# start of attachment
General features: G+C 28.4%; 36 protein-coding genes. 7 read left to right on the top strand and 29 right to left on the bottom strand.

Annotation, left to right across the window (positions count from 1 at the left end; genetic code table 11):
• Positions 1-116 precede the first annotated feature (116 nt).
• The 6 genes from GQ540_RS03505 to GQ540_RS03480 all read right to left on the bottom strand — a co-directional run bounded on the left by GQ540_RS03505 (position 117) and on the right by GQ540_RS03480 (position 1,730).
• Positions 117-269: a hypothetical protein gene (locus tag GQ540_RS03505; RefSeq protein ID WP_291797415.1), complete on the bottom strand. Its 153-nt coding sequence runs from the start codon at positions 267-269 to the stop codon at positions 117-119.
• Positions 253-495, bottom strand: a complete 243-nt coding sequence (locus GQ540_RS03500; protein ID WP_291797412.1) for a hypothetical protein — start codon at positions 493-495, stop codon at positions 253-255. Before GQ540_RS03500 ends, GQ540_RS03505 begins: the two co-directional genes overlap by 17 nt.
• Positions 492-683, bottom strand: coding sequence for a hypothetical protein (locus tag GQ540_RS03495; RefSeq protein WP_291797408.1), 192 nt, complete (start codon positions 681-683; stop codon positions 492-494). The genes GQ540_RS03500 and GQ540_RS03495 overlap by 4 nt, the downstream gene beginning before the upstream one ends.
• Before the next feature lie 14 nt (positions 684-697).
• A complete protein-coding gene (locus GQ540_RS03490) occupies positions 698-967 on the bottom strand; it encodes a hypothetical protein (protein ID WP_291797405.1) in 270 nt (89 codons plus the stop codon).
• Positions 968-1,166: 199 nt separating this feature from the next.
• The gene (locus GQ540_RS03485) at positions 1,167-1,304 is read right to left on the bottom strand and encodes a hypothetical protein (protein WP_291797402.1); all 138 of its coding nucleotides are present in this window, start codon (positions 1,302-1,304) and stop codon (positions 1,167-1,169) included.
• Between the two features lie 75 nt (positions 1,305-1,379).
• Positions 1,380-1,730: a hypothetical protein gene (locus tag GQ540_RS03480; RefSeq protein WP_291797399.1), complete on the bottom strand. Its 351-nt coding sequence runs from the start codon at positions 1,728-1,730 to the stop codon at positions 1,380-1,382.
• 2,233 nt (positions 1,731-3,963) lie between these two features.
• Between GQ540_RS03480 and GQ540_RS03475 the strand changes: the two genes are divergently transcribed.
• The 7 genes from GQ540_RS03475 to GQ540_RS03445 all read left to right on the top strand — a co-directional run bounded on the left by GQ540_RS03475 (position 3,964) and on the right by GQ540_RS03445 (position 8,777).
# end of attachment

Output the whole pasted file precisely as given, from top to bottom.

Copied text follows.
General features: G+C 28.4%; 36 protein-coding genes. 7 read left to right on the top strand and 29 right to left on the bottom strand.

Annotation, left to right across the window (positions count from 1 at the left end; genetic code table 11):
• Positions 1-116 precede the first annotated feature (116 nt).
• The 6 genes from GQ540_RS03505 to GQ540_RS03480 all read right to left on the bottom strand — a co-directional run bounded on the left by GQ540_RS03505 (position 117) and on the right by GQ540_RS03480 (position 1,730).
• Positions 117-269: a hypothetical protein gene (locus tag GQ540_RS03505; RefSeq protein ID WP_291797415.1), complete on the bottom strand. Its 153-nt coding sequence runs from the start codon at positions 267-269 to the stop codon at positions 117-119.
• Positions 253-495, bottom strand: a complete 243-nt coding sequence (locus GQ540_RS03500; protein ID WP_291797412.1) for a hypothetical protein — start codon at positions 493-495, stop codon at positions 253-255. Before GQ540_RS03500 ends, GQ540_RS03505 begins: the two co-directional genes overlap by 17 nt.
• Positions 492-683, bottom strand: coding sequence for a hypothetical protein (locus tag GQ540_RS03495; RefSeq protein WP_291797408.1), 192 nt, complete (start codon positions 681-683; stop codon positions 492-494). The genes GQ540_RS03500 and GQ540_RS03495 overlap by 4 nt, the downstream gene beginning before the upstream one ends.
• Before the next feature lie 14 nt (positions 684-697).
• A complete protein-coding gene (locus GQ540_RS03490) occupies positions 698-967 on the bottom strand; it encodes a hypothetical protein (protein ID WP_291797405.1) in 270 nt (89 codons plus the stop codon).
• Positions 968-1,166: 199 nt separating this feature from the next.
• The gene (locus GQ540_RS03485) at positions 1,167-1,304 is read right to left on the bottom strand and encodes a hypothetical protein (protein WP_291797402.1); all 138 of its coding nucleotides are present in this window, start codon (positions 1,302-1,304) and stop codon (positions 1,167-1,169) included.
• Between the two features lie 75 nt (positions 1,305-1,379).
• Positions 1,380-1,730: a hypothetical protein gene (locus tag GQ540_RS03480; RefSeq protein WP_291797399.1), complete on the bottom strand. Its 351-nt coding sequence runs from the start codon at positions 1,728-1,730 to the stop codon at positions 1,380-1,382.
• 2,233 nt (positions 1,731-3,963) lie between these two features.
• Between GQ540_RS03480 and GQ540_RS03475 the strand changes: the two genes are divergently transcribed.
• The 7 genes from GQ540_RS03475 to GQ540_RS03445 all read left to right on the top strand — a co-directional run bounded on the left by GQ540_RS03475 (position 3,964) and on the right by GQ540_RS03445 (position 8,777).